Considered on Briefs: January 12, 2015.
APPEAL FROM THE CIRCUIT COURT OF THE FIFTH JUDICIAL CIRCUIT SPINK COUNTY, SOUTH DAKOTA. THE HONORABLE TONY L. PORTRA Judge.
ZACHARY W. PETERSON of Richardson, Wyly, Wise, Sauck & Hieb LLP, Aberdeen, South Dakota, Attorneys for petitioner and appellant Karen Bridges.
MICHAEL J. SCHAFFER, PAUL H. LINDE of Schaffer Law Office Prof. LLC, Sioux Falls, South Dakota, Attorneys for respondents and appellees C. Wayne Matheny and Donna Matheny.
KONENKAMP, Retired Justice. GILBERTSON, Chief Justice, and ZINTER, SEVERSON, and WILBUR, Justices, concur. KERN, Justice, not having been a member of the Court at the time this action was assigned to the Court, did not participate.
KONENKAMP, Retired Justice
[¶1] In this Trust action, one trustee (the sister) sued her co-trustee (the brother) for undue influence on his contract for deed with their mother. Granting summary judgment for the brother, the circuit court held that the sister's claim was barred by the statute of limitations. In addition, the court ruled that the statute of frauds barred the sister's later-asserted claim that an oral agreement existed between the parties.
[¶2] C. Wayne Matheny and Karen Bridges are siblings. Their mother and father (Annabelle and Carroll) established the Matheny Family Trust (Trust) in 1993 and were the designated trustees. After Carroll's death in 1997, Annabelle continued as trustee. In July 2004, Annabelle entered into a contract for deed with Wayne for the sale of 480 acres of trust farmland in Spink County, South Dakota for $600 an acre. Karen was aware of the contract and the sale price. In January 2009, Annabelle died. Wayne and Karen became co-trustees. Although Wayne initially resisted, the parties eventually stipulated for court supervision of the Trust.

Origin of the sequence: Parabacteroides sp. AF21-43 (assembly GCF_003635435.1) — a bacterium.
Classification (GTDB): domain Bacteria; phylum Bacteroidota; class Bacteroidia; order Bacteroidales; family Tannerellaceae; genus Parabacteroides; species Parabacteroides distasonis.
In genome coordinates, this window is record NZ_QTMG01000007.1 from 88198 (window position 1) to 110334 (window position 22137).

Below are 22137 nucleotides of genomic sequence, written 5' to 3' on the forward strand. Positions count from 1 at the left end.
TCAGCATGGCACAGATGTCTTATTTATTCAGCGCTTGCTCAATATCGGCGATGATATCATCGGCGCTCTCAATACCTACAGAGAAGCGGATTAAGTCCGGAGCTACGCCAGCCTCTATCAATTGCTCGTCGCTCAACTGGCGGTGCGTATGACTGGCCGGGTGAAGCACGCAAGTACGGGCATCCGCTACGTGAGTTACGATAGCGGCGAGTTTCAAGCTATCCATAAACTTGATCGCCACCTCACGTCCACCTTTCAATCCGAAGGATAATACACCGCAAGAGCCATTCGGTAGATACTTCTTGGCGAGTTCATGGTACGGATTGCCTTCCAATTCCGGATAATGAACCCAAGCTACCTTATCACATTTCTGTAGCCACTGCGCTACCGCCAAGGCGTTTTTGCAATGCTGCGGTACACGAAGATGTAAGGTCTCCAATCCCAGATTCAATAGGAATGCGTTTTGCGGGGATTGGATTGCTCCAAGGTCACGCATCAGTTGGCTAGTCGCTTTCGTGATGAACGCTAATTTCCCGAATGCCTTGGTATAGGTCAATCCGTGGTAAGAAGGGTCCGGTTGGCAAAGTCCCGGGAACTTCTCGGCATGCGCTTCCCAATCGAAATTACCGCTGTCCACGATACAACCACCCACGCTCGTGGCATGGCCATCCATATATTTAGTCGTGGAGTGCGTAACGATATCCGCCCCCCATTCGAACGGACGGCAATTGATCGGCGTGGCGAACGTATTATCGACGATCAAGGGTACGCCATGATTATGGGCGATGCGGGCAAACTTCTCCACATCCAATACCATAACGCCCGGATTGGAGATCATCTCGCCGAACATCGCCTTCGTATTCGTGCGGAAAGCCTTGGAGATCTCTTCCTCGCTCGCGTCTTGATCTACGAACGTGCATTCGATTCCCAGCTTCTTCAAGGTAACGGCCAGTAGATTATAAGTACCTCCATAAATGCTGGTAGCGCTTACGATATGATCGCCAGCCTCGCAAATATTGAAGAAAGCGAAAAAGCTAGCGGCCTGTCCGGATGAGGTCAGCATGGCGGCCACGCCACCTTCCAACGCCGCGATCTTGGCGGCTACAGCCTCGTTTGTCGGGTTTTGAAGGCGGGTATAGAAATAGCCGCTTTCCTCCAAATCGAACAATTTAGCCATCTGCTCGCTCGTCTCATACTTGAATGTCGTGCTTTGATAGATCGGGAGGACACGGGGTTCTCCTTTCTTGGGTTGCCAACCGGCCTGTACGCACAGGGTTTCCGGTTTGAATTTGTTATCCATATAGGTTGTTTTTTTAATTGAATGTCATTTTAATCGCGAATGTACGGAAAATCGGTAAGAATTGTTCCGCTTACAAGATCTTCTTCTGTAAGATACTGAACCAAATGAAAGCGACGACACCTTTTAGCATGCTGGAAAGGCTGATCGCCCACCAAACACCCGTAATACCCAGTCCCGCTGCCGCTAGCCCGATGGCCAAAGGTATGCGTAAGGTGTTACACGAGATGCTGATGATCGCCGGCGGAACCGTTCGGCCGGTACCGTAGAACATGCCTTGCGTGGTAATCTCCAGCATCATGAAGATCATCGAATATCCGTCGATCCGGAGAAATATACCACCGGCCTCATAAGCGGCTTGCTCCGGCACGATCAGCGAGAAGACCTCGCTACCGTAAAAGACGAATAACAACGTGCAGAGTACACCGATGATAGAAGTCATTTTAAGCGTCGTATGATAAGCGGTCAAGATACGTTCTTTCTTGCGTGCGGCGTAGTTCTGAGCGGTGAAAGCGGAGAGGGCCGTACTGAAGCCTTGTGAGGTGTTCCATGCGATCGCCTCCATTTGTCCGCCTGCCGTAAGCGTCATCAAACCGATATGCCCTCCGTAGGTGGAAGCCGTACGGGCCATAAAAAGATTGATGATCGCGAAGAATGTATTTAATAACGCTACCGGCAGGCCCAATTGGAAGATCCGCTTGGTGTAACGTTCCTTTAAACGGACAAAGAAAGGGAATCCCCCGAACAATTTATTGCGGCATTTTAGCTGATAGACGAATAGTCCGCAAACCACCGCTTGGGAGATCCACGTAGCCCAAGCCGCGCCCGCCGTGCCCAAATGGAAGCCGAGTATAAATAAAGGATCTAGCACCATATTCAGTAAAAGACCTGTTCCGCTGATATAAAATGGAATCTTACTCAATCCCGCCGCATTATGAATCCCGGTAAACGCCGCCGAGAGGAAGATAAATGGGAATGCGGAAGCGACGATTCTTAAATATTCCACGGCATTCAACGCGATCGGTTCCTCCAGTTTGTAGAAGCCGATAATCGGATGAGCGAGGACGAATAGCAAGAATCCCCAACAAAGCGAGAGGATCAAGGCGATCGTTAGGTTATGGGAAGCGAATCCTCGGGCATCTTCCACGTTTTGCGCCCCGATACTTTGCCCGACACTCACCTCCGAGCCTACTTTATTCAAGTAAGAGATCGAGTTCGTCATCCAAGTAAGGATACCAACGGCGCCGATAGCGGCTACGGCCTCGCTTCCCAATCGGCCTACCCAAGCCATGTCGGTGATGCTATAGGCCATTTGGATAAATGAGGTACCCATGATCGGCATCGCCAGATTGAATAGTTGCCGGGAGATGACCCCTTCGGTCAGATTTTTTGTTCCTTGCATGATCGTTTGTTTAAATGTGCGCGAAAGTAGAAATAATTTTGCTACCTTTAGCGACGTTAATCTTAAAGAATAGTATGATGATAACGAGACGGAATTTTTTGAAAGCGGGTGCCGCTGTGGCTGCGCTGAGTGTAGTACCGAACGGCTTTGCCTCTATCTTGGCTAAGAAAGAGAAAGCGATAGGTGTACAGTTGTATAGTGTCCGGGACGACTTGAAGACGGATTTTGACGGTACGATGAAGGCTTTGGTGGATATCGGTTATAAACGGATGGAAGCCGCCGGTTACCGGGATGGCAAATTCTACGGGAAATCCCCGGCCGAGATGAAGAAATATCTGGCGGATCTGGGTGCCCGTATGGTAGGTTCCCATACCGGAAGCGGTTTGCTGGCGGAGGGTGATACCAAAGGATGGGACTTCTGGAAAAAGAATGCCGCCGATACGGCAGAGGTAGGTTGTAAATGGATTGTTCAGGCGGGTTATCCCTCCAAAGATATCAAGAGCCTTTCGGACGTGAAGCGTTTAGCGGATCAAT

[¶3] Within the Trust action, Karen sued Wayne and his wife, Donna. Karen alleged that the sale price in the contract for deed between Wayne and Annabelle in 2004 " was grossly disproportionate to the subject real estate's actual value." She claimed that Wayne and Donna exercised undue influence for the purpose of gaining an unfair advantage in the purchase. Karen asserted that because of the undue influence, Wayne and Donna " became implied trustees of the subject real estate[,]" and as implied trustees, they breached their fiduciary duties when they exercised undue influence and failed to preserve the assets of the Trust. She sought, among other things, a judgment against Wayne and Donna for rescission and damages.
[¶4] Wayne moved for summary judgment on the grounds that the statute of limitations expired on Karen's claim of undue influence and that any oral agreement associated with the contract for deed was barred by the statute of frauds. In his statement of undisputed material facts, Wayne claimed that Karen was aware of and did not object to the 2004 contract for deed and its terms. He also denied that an oral side agreement existed with Karen. Karen conceded that she was aware of the contract for deed and its terms in 2004. But she " consented to this sale on the condition that an appraisal be conducted at the time of Annabelle's death and that the parties receive an equal share of the estate based upon that appraisal despite the contract for deed price."
[¶5] In granting summary judgment, the court concluded that there was no material issue of fact in dispute that Karen knew of the terms of the contract for deed in 2004 and did not object to those terms. Because Karen did not assert her claim of undue influence until more than six years from the time ...